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More than half of Australian businesses will make staff cuts, in the event of a recession

With CBA and HSBC recently placing odds of a recession at 50 per cent, many Australian businesses are on tenterhooks, wondering if they will need to revise their business spending. New data reveals that more than half (55%) of small to medium business will cut employee related expenses first in the event of a recession increasing unemployment and putting greater strain on the cost-of-living crisis for ordinary Australians.

These figures have been revealed in a new survey of an independent panel of 202 business owners and decision makers across the full SME spectrum by business loan comparison site Small Business Loans Australia.

Employees at medium-sized businesses are at most risk.

Nearly a quarter (23%) of medium-sized business owners would make immediate cuts to their staff in an event of a recession.

Four in five (77%) medium sized business owners would make cuts directly affecting their employees, this includes cutting both internal and outsourced staff, decreasing employee spend, pay cuts for senior leaders and cutting opportunities for business travel. Both medium and micro-sized businesses, would be the first to cut internal staff at 23 per cent and 21 per cent of businesses admitting doing so, respectively.  

Alon Rajic, Founder and Managing Director of Small Business Loans Australia, says: “Smaller businesses may be less likely to cut internal staff due to operating leaner teams, where everyone is vital to the day-to-day operations. They often also have stronger interpersonal ties between employees and managers, making it challenging for smaller business owners to consider laying off internal staff.”


Business owners are reluctant to make cuts to their salaries.

Interestingly, business owners admitted to prioritising their own salaries over the job security of their employees. Only 5 per cent of business owners would consider implementing pay cuts for senior leaders, including themselves, during a recession. By Contrast, a third (33%) would prioritise staff redundancies as a cost-saving measure.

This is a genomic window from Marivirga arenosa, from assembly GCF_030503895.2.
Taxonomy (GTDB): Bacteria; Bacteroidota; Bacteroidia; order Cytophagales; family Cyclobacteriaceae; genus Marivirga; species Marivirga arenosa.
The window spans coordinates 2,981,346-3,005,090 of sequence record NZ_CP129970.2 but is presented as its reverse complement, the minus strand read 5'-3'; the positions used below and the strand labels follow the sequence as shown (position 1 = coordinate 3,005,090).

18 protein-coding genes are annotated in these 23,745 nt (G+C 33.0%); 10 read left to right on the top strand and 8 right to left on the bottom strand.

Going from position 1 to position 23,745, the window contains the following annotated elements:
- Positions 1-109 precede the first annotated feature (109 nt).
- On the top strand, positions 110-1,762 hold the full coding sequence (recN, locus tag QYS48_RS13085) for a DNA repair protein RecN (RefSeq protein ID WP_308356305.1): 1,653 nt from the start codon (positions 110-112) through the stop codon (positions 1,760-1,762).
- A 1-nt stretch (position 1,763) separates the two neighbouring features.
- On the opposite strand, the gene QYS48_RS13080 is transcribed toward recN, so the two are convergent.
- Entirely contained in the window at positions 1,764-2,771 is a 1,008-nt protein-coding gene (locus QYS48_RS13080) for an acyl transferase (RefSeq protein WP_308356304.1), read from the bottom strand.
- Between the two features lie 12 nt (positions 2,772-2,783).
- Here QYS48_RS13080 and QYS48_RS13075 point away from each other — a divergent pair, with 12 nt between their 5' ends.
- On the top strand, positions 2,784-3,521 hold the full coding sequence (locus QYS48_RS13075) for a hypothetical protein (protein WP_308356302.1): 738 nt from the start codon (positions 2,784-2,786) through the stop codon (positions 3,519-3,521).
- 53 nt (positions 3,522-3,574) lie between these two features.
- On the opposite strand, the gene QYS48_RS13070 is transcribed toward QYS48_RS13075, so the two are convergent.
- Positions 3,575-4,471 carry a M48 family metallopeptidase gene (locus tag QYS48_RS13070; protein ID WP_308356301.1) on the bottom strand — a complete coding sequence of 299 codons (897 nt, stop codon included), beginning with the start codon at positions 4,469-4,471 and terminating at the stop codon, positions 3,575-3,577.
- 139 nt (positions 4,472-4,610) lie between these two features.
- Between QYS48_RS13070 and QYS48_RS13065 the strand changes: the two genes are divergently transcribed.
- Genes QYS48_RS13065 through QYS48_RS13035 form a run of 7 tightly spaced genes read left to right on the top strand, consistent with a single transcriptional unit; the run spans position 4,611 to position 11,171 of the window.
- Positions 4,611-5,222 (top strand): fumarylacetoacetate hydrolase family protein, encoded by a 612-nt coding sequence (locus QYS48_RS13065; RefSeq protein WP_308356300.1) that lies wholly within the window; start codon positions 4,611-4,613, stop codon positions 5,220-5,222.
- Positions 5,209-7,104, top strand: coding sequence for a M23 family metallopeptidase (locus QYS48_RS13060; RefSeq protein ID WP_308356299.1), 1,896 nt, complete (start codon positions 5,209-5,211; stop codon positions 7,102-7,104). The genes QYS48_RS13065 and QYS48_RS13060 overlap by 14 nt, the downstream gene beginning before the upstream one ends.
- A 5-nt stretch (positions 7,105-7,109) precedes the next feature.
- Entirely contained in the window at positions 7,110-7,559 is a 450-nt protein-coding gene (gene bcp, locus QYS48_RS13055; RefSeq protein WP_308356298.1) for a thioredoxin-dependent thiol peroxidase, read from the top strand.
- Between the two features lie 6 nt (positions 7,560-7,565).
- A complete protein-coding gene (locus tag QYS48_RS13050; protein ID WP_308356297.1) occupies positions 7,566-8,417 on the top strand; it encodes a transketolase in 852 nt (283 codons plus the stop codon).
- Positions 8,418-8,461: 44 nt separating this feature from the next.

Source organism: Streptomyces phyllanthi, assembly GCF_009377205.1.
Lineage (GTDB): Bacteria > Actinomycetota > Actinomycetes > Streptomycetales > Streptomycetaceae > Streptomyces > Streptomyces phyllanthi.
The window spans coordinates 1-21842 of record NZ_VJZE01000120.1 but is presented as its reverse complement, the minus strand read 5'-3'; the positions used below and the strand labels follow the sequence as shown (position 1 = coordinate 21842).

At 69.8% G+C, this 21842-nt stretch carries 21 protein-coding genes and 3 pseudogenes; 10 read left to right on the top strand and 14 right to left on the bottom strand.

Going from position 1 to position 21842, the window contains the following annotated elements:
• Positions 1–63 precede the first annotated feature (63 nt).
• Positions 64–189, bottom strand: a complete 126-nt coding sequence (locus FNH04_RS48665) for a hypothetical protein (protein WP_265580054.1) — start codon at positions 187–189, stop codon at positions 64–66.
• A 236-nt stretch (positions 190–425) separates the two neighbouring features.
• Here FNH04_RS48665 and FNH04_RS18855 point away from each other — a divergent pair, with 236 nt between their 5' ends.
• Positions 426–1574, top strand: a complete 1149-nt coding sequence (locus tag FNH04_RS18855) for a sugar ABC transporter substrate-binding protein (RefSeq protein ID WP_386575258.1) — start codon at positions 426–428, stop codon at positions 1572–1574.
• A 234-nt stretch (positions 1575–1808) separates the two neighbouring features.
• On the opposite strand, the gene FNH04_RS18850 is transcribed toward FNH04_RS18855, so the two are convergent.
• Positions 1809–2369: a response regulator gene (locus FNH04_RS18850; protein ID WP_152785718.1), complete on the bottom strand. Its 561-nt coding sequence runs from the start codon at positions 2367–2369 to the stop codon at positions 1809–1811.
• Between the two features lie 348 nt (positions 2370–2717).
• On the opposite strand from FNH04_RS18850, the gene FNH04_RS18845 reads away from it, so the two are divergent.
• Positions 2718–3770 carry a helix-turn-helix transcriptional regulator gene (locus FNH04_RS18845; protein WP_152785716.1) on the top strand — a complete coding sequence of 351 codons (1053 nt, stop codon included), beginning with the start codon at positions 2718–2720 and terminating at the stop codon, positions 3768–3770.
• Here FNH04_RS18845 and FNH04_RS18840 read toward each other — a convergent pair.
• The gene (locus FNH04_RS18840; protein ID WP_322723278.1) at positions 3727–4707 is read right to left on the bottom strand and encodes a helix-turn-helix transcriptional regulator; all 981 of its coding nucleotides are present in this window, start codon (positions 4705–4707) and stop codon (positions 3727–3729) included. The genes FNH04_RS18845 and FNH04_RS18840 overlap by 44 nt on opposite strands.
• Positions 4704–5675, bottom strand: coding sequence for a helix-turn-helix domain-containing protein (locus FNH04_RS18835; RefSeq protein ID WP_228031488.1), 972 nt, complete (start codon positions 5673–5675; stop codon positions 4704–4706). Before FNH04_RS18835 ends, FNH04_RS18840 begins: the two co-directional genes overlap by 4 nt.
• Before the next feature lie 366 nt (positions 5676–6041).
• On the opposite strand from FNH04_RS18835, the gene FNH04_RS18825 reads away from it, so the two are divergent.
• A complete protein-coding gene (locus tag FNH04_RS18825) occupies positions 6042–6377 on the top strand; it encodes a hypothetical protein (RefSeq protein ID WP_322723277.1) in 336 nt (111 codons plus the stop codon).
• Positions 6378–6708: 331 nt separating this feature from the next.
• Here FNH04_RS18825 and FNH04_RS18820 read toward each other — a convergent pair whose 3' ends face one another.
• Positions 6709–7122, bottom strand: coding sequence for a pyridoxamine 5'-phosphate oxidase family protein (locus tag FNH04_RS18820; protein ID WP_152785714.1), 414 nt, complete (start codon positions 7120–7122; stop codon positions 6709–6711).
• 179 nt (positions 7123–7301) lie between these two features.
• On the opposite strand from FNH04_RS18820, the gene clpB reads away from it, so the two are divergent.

Almost 3 in 4 South Australian businesses will make employee cuts.

South Australian businesses are most likely to make business cuts that will affect their employees (73%), compared to 51 per cent of Victorian SMEs, which is the state least likely to make employee cuts. With 955,861 SMEs in Australia[1], a significant proportion of the working population will be impacted by job cuts at a time that will hurt them the most, with cost of living hitting records highs.

“We know that more than three-quarters of SMEs expect their cash flow to be affected by the current economic climate[2]. When it comes to a recession, smaller businesses face similar risks as their larger counterparts, but their limited scale leaves them more vulnerable and increases the risk of failure in a downturn. It's important for business owners to start considering the potential risks now, and think about what actions they might take, considering the impact on their business as well as for their employees," shares Alon Rajic.

The full survey results, including breakdowns across business sizes and states, can be found here:

This article is intended to provide general information only, and not financial advice. Before acting on any information in this article, you should consider your individual and business circumstances, and seek independent and professional legal, financial, taxation or other advice to help you determine whether these actions are appropriate for your needs.    

Small Business Loans Australia ( is an Australian comparison website providing Australian small and medium business owners with information on the different types of financing options and loans offered by Australian lenders, and how alternative lenders differ from banks. Small Business Loan Australia works with more than 30 Australian lenders and provides loans from $5000 to $1 million. For more information, visit  


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